Antarctic grass thrives in a changing climate
One plant species that grows in Antarctica appears to be thriving according to a team of UK scientists. Antarctic Hairgrass (Deschampsia antarctica) is more effective at absorbing organic nitrogen from the soil than the mosses that it lives alongside. This finding has implications for understanding how the nitrogen cycle works and is published this week in the first issue of the journal Nature Climate Change – part of the Nature series.
Samples were collected from the ice-free areas around British Antarctic Survey’s (BAS) Signy Research Station in the sub-Antarctic.
Lead author Dr Paul Hill from Bangor University said,
“We think of the Antarctic as a land of snow and ice. But, in summer on the Antarctic Peninsula, and the islands surrounding the frozen centre of the continent, the snow melts and many areas become green with mosses and two species of native flowering plant. As summer air temperatures in the maritime Antarctic have increased by about 1°C over the last 50 years, and Antarctic summers have become longer and warmer, one of these flowering plants, Antarctic Hairgrass (Deschampsia antarctica), has become increasingly widespread.”
Author and principal investigator Professor Davey Jones from Bangor University said,
“Plants need nitrogen to grow successfully. In coastal Antarctica, much of the nitrogen is locked in organic matter in the soil, which has been slow to decompose in the cold conditions. This is now becoming more available as temperatures increase.”
Plants absorb nitrogen from organic matter that breaks down in stages, forming peptides, amino acids and then inorganic nitrogen. The team made the discovery that Antarctic Hairgrass uses its roots to access nitrogen directly as peptides, thus bypassing the final stage and using a shorter sequence. By injecting a trackable nitrogen substance into the soil under the Antarctic Hairgrass the team monitored it being absorbed by the plant.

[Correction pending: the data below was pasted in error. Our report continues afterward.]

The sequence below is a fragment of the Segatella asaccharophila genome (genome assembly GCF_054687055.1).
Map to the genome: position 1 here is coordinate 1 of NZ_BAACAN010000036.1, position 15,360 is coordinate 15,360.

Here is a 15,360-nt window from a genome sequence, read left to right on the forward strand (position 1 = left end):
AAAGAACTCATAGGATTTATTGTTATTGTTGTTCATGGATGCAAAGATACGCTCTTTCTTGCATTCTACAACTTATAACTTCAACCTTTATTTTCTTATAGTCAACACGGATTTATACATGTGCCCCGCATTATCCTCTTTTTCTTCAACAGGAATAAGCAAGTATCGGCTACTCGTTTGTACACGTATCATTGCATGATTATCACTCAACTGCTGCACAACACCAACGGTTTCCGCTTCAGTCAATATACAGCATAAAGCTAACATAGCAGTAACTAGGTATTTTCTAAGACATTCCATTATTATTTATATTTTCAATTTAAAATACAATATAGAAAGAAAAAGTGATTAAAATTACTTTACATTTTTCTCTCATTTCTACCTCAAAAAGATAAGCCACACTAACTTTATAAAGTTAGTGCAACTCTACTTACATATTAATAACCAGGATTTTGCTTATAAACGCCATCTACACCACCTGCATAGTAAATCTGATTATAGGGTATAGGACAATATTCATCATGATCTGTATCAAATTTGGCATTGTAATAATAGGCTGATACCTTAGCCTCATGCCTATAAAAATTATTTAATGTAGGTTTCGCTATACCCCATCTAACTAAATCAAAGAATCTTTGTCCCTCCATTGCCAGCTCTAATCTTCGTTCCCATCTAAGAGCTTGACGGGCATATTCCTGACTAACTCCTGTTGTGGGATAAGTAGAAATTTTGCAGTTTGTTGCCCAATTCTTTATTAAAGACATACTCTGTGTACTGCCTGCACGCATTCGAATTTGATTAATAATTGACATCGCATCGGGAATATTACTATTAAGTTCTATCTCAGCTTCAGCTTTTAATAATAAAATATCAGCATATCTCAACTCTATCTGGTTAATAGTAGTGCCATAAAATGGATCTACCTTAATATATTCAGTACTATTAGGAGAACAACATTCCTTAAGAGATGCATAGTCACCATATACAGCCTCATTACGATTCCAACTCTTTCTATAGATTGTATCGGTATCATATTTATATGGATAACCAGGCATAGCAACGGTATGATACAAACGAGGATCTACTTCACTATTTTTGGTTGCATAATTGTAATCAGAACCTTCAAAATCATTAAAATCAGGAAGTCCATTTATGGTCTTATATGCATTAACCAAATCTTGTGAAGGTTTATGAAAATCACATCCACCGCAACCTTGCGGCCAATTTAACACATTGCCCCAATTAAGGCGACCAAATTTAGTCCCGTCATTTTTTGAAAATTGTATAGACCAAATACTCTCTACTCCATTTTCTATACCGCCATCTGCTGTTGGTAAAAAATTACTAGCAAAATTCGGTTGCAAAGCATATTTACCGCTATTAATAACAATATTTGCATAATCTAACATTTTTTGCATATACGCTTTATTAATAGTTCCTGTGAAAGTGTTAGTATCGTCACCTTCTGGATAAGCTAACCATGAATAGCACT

BAS author Kevin Newsham said,
“These findings have ramifications far beyond Antarctica. If the roots of plants in temperate and tropical regions are consistently found to absorb organic nitrogen in this way, then it could have implications for the management of agriculture in the future.”
Dr Paul Hill visited the BAS Signy Research Station in 2009. This was funded by the Natural Environment Research Council and forms part of the Antarctic Funding Initiative where university researchers can apply to carry out fieldwork in Antarctica with BAS.
British Antarctic Survey (BAS), a component of the Natural Environment Research Council, delivers world-leading interdisciplinary research in the Polar Regions. Its skilled science and support staff based in Cambridge, Antarctica and the Arctic, work together to deliver research that underpins a productive economy and contributes to a sustainable world. Its numerous national and international collaborations, leadership role in Antarctic affairs and excellent infrastructure help ensure that the UK maintains a world leading position. BAS has over 450 staff and operates five research stations, two Royal Research Ships and five aircraft in and around Antarctica.
Researchers wishing to carry out fieldwork in Antarctica with BAS can find out how to apply for funds at: http://www.antarctica.ac.uk/afi/